When asked if he was deterred --

COVELLI: Indications are that he hadn't put enough thought and research into it.

CAMPBELL: Now there are questions about whether the attack could have been stopped. Authorities say the suspect passed four background checks despite a previous threat in 2019 that was reported to the Illinois State Police.

COVELLI: It occurred in September of 2019. A family member reported that Crimo said he was going to kill everyone and Crimo had a collection of knives.

CAMPBELL: Yet, he still passed background checks through the firearms transaction inquiry program between June 2020 and September 2021. Authorities say the suspect legally purchased the high-powered rifle he used in the shooting and today dodged questions about the gunman's father, who apparently sponsored a gun license for his son.

Are you looking at any potential criminal charges with other family members, the parents perhaps?

RINEHART: I don't want to comment on that. I don't answer that question right now in terms of while our work continues to look at all of the information and evidence in this case.


CAMPBELL: Now, Erin, as that investigation continues, you are looking here live at a makeshift memorial that has been set up here, this crime scene. Obviously, this is a community that is very much still in mourning. We see volunteers coming out here to comfort some of the victims, some of their family members. There are about a dozen comfort dogs out here from the Lutheran charities. Of course, we have been talking about the people here on this date impacted, the survivors. We're told by prosecutors that they will continue to prosecute this

case to the fullest extent of the law, trying to ensure that this victim -- the shooter is held accountable for terrorizing this community.

We're also learning that the FBI's victim witness center is in the process of returning some of the items that were left behind at this crime scene as people were fleeing. They're in the process right now of getting those back to members of the community -- obviously, a community that will be in mourning for quite some time now, Erin, losing seven of their residents and the injuries here impacting dozens of others -- Erin.

BURNETT: Josh, thank you very much from Highland Park.

I want to go to now to Craig Ehrie, former FBI special agent in charge, and Elie Honig, who was an assistant U.S. attorney for the Southern District of New York.

So, Greg, I wanted to start with you. Police are saying now that the gunman seriously contemplated, those are the words they are using, a second attack on a holiday July 4th celebration in Wisconsin after he had his rampage in Illinois, right?

So he fled to Madison. Hours later, he seriously contemplated this. Had a firearm, 60 arms of ammunition in his car at that time.

If he followed through, how much more bloodshed could he have caused?

GREG EHRIE, FORMER FBI SPECIAL AGENT IN CHARGE, NEWARK FIELD OFFICE: Certainly, it could have been a repeat of what he did do. This is the greatest fear when law enforcement responds to these. The two greatest fears are, are there accomplices? And if the person is not capture, every hour, every minute expands that target radius. Are they going to do this again?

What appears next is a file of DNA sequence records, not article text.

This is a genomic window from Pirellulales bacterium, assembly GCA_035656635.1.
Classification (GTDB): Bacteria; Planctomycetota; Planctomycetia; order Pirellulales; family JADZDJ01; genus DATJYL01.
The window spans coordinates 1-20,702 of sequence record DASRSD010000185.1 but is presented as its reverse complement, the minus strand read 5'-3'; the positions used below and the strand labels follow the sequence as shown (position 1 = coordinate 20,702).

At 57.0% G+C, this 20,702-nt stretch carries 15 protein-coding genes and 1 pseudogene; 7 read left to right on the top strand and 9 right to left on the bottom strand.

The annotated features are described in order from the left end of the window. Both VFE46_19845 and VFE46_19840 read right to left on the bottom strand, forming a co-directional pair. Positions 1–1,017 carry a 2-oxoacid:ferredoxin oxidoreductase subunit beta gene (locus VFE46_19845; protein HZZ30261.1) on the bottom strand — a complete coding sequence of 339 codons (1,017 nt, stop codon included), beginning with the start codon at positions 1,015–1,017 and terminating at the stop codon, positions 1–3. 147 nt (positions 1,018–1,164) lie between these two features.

The chilling part of this, as he freely admits he was considering it, if he hadn't been captured so quickly, he certainly could have added to this body count and had more victims and the strategy would have just expanded.

BURNETT: I mean, right, in a sense, Elie, what we're talking about here from a perspective of society is it's luck, right? It was luck that he chose not to do that, or whatever is the right word, which brings to this crucial question. They are saying that when he -- he confessed. He confessed to what he did. He confessed he was planning another -- that he considered, seriously contemplated a second attack when he was fleeing the first attack.

What are the legal implications of all that, of admitting to it and talking about another possible attack?

ELIE HONIG, CNN SENIOR LEGAL ANALYST: Well, Erin, the evidence of the confession will help prosecutors establish the premeditation, the intentionality they need in order to establish the first degree murder charges that they have brought here. I know this may seem like an ironclad case, but you can take nothing

for granted as a prosecutor, especially with stakes as high as this one.

Second of all, if we are to see an insanity defense from this shooter, the defendant will bear the burden of saying he was so detached from reality that he didn't understand the nature of his actions. This type of evidence that he planned, that he went to the second location, that he thought better of it, to me that directly overcomes that kind of defense. So, this is going to be really important evidence for the prosecution.

BURNETT: Right. And, of course, to keep in mind that in 2019 he had made homicidal threats against people in his family and they made reports to police, right? So, there's a history.

Greg, now, police are saying he confessed to the actions in the parade shooting, but they're saying they still don't know about his motive. I mean, you know, right there in Josh's reporting, you hear that they thought he had an obsession with the numbers four and seven or seven and four if you reverse them because they were in some music he was interested in.